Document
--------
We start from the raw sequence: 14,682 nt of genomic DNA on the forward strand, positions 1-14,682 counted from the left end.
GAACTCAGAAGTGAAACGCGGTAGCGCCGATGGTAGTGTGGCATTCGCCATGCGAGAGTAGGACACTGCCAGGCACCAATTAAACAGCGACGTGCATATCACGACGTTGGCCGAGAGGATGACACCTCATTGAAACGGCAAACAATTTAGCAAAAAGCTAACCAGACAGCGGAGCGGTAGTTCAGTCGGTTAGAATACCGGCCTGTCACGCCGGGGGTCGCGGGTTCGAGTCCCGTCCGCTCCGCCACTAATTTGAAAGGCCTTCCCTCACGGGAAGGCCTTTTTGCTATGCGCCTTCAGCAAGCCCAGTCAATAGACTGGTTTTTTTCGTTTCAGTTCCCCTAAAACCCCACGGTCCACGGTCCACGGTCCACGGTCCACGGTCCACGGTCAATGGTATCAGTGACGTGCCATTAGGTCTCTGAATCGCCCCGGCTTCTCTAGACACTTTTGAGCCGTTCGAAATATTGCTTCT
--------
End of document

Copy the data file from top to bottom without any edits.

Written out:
We start from the raw sequence: 14,682 nt of genomic DNA on the forward strand, positions 1-14,682 counted from the left end.
GAACTCAGAAGTGAAACGCGGTAGCGCCGATGGTAGTGTGGCATTCGCCATGCGAGAGTAGGACACTGCCAGGCACCAATTAAACAGCGACGTGCATATCACGACGTTGGCCGAGAGGATGACACCTCATTGAAACGGCAAACAATTTAGCAAAAAGCTAACCAGACAGCGGAGCGGTAGTTCAGTCGGTTAGAATACCGGCCTGTCACGCCGGGGGTCGCGGGTTCGAGTCCCGTCCGCTCCGCCACTAATTTGAAAGGCCTTCCCTCACGGGAAGGCCTTTTTGCTATGCGCCTTCAGCAAGCCCAGTCAATAGACTGGTTTTTTTCGTTTCAGTTCCCCTAAAACCCCACGGTCCACGGTCCACGGTCCACGGTCCACGGTCCACGGTCAATGGTATCAGTGACGTGCCATTAGGTCTCTGAATCGCCCCGGCTTCTCTAGACACTTTTGAGCCGTTCGAAATATTGCTTCT